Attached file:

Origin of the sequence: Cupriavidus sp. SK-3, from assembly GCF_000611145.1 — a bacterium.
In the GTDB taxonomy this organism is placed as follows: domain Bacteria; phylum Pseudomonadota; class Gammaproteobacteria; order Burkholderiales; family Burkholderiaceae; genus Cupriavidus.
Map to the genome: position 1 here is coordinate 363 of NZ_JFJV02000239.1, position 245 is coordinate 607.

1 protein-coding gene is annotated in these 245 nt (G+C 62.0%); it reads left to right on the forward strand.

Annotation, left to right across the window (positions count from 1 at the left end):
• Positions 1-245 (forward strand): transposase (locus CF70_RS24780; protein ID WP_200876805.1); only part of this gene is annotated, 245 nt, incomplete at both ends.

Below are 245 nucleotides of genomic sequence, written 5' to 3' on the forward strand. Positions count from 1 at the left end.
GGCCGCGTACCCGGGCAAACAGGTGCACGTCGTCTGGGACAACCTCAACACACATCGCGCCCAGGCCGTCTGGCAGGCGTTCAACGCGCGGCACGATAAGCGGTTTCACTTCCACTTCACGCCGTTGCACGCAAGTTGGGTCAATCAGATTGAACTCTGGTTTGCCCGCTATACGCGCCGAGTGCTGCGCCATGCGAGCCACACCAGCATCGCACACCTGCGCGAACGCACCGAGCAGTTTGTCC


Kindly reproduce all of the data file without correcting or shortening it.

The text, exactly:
Origin of the sequence: Cupriavidus sp. SK-3, from assembly GCF_000611145.1 — a bacterium.
In the GTDB taxonomy this organism is placed as follows: domain Bacteria; phylum Pseudomonadota; class Gammaproteobacteria; order Burkholderiales; family Burkholderiaceae; genus Cupriavidus.
Map to the genome: position 1 here is coordinate 363 of NZ_JFJV02000239.1, position 245 is coordinate 607.

1 protein-coding gene is annotated in these 245 nt (G+C 62.0%); it reads left to right on the forward strand.

Annotation, left to right across the window (positions count from 1 at the left end):
• Positions 1-245 (forward strand): transposase (locus CF70_RS24780; protein ID WP_200876805.1); only part of this gene is annotated, 245 nt, incomplete at both ends.

Below are 245 nucleotides of genomic sequence, written 5' to 3' on the forward strand. Positions count from 1 at the left end.
GGCCGCGTACCCGGGCAAACAGGTGCACGTCGTCTGGGACAACCTCAACACACATCGCGCCCAGGCCGTCTGGCAGGCGTTCAACGCGCGGCACGATAAGCGGTTTCACTTCCACTTCACGCCGTTGCACGCAAGTTGGGTCAATCAGATTGAACTCTGGTTTGCCCGCTATACGCGCCGAGTGCTGCGCCATGCGAGCCACACCAGCATCGCACACCTGCGCGAACGCACCGAGCAGTTTGTCC